November is right around the corner, and with it comes National Novel Writing Month. Stock up on coffee, tea, & chocolate, and let’s get writing!
What is National Novel Writing Month?
NaNoWriMo, as it is affectionately known by the thousands of writers who look forward to it each year, is a month-long writing free-for-all. The goal is to start the month with an idea for a novel and to write 50,000 words of that novel by November 30th.
It’s not as insane as it sounds. In 2018, 287,327 people participated in NaNoWriMo. Of those, 35,387 “won,” that is, reached the 50,000 word goal. That’s about 29%.
Check out this post from last year for more information about NaNo.
What do I win?
Well, nothing exactly. No prizes are awarded to those who manage to get 50,000 words down before midnight on the 30th, but they do have all that sand in their box, just waiting for them to start building castles.
There’s also a nice certificate to print out and hang on your wall.
If that’s not enough to tempt you, NaNoWriMo has several sponsors who offer incentives. For instance, winners can purchase Scrivener at a 50% discount.
Speaking of Scrivener . . .
My favorite Scrivener trick
I am not an organized person by nature. I try, but I usually fail spectacularly. Scrivener helps me keep my scattered thoughts neatly organized and easy to find. I could go on for days about how much it has helped me with organizing my writing.
But this tip has nothing to do with organization and everything to do with inspiration. As a photographer, I’m a very visual person, and it really helps me to be able to see my characters and settings. I have Pinterest boards for my books, but clicking over to Pinterest when I’m supposed to be writing . . . doesn’t end well.
With this tip you can create your own inspiration bulletin board right in Scrivener for when you need to take another stroll down the streets of your novel.
#1 Create an Inspiration folder
Inside my Inspiration folder in the binder I created folders for my fictional town, some of the characters’ homes, and the characters themselves. Inside those folders, I created individual documents for each photograph I wanted to add.
How do I add images to a document?
To add a photo to a document, find the Synopsis block of the Inspector, that right-hand column on the screen (if you don’t see it, click the blue “i”), and in the upper right corner, you’ll see either an index card or a photo icon. Click that to toggle back and forth between text and image. When you toggle to the image window, you’ll see a prompt to drag an image into the box.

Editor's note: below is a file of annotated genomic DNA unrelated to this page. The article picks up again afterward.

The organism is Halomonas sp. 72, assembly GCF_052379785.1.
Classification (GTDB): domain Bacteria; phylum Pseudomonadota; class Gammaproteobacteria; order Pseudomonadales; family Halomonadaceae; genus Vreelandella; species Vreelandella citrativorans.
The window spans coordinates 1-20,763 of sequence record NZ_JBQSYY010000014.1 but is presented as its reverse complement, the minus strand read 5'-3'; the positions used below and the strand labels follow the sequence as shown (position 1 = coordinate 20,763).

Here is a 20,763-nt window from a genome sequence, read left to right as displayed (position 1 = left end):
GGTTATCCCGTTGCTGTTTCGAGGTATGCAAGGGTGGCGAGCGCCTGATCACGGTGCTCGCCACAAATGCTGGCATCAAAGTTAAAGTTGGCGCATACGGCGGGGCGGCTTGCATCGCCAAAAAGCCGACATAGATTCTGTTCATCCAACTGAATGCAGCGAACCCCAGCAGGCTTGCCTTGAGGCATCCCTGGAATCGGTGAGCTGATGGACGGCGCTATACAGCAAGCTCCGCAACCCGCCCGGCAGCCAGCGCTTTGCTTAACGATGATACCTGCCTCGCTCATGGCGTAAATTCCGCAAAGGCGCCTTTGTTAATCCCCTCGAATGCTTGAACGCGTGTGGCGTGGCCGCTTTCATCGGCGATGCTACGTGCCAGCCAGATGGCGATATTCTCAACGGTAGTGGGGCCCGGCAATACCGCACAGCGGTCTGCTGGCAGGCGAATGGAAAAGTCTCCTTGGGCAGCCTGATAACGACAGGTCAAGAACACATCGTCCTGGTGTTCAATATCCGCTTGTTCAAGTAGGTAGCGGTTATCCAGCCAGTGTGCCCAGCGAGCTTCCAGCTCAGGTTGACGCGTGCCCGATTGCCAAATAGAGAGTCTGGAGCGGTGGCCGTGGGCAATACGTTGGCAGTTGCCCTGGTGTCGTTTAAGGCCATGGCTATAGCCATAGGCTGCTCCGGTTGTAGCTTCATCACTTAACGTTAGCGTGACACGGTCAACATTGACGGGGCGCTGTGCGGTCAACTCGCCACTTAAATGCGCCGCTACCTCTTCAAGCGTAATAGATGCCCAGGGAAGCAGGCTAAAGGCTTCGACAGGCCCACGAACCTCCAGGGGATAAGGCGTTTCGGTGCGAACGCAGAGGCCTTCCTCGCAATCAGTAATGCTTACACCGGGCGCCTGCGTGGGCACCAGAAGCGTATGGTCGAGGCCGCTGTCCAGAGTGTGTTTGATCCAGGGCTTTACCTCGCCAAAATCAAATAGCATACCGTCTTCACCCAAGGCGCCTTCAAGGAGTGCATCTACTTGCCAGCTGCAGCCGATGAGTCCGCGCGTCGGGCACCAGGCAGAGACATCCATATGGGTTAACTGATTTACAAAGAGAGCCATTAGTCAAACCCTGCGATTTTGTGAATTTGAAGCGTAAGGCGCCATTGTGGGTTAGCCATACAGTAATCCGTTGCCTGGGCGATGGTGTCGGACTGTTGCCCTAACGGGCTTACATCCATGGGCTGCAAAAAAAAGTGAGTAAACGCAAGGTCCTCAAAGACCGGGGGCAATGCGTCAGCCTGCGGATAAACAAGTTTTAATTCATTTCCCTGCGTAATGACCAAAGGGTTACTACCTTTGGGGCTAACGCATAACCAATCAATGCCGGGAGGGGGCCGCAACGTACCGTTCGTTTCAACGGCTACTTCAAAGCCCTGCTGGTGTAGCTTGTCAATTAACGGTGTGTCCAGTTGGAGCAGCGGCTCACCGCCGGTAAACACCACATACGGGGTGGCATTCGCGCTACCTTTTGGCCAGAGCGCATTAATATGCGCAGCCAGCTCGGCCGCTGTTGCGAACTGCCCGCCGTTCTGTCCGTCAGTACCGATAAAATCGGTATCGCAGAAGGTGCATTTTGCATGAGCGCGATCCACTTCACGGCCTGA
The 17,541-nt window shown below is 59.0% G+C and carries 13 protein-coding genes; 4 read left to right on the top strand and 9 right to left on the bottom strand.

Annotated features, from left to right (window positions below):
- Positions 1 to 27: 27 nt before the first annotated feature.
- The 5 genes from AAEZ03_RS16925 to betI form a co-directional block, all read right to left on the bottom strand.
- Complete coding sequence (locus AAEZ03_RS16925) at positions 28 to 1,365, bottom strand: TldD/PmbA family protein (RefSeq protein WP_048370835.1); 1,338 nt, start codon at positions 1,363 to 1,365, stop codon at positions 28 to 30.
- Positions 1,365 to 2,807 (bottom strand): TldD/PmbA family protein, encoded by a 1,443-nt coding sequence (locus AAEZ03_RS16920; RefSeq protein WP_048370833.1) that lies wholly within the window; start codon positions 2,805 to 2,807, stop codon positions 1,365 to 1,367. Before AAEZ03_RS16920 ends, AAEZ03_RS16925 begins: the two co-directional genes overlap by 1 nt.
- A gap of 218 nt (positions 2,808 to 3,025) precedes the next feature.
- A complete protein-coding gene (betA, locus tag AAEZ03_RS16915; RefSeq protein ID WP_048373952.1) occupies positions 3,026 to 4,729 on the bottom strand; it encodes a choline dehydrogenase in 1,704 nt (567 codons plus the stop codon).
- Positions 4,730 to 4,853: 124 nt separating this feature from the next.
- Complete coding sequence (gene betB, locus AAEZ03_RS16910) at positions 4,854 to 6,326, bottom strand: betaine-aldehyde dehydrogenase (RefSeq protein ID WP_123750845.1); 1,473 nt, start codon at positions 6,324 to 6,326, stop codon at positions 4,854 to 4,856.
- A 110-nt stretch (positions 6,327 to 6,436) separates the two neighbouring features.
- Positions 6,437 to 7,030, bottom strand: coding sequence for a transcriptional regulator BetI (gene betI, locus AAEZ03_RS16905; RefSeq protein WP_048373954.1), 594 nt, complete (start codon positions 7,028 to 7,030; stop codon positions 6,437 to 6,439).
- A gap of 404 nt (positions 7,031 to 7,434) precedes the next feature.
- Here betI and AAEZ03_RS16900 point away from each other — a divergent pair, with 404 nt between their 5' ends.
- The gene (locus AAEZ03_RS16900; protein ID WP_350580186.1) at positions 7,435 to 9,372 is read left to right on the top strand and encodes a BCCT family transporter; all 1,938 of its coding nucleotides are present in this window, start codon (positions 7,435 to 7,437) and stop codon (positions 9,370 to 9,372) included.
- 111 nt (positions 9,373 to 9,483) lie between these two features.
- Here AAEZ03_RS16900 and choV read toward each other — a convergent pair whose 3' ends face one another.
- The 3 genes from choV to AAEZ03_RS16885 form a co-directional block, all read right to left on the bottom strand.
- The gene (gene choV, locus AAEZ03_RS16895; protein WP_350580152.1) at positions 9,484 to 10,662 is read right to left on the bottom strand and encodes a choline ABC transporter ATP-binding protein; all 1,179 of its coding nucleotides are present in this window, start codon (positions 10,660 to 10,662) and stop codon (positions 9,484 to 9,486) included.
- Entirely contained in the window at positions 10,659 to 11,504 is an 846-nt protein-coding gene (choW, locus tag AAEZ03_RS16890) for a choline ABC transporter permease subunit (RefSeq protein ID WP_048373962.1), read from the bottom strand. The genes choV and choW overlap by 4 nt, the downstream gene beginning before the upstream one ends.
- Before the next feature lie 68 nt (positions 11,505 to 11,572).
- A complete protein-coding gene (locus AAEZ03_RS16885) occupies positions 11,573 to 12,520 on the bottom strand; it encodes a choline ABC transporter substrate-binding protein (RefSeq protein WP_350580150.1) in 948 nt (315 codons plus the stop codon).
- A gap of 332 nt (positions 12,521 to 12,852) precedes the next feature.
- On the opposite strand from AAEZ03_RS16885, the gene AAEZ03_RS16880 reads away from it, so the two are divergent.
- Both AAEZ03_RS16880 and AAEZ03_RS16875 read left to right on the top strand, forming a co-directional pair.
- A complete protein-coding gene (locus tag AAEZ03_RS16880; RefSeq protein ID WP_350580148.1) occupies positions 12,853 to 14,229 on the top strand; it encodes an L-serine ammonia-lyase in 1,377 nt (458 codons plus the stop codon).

#2 Add some images to your folders
Once you’ve added a few documents with images, you’ll see something like this when you click on each folder. These are a few of the images in my Hawthorne folder. The mystery I’m working on right now is set in autumn, so these are mostly images of what I imagine my small town might look like in the fall. This is especially helpful when it’s 95 degrees outside and I’m not feeling the fall atmosphere.
#3 Switch to Freeform Corkboard
When I’m working with scene cards to get my plot in order, I like to have all my notecards in nice orderly rows on the cork board. But for the inspiration images, I prefer a slightly messier approach.
At the bottom of the screen in Corkboard view, you’ll see some buttons. You want the one that looks like a four-paned window and the one to its right. The window button will give you nice neat rows of cards. But when you click on the Freeform button to the right of it, you get . . .
In Freeform mode, the bulletin board is just like an actual bulletin board. You can drag your images around the board and arrange them however you want them. It’s a mood board for your novel. You can put all your images into one folder so they are all on one screen, or you can do like me and separate them by settings and characters.
Try adding some photos to you Scrivener project
You might be surprised what a boost it gives to your creativity. I also like to drag photos of characters or settings into the Notes section of the Inspector for documents where I’m writing scenes.
Free Scrivener Mystery Template
Scrivener can be a little intimidating at first, but using a template can help. If you write mysteries, check out my free template for Scrivener. It’s designed with mystery novels in mind & contains lots of planning worksheets, as well as some tips & research links I find helpful. (If you’ve never worked with templates in Scrivener, this tutorial will help you out.)
Have you ever participated in NaNoWriMo? If not,
you should join us this year!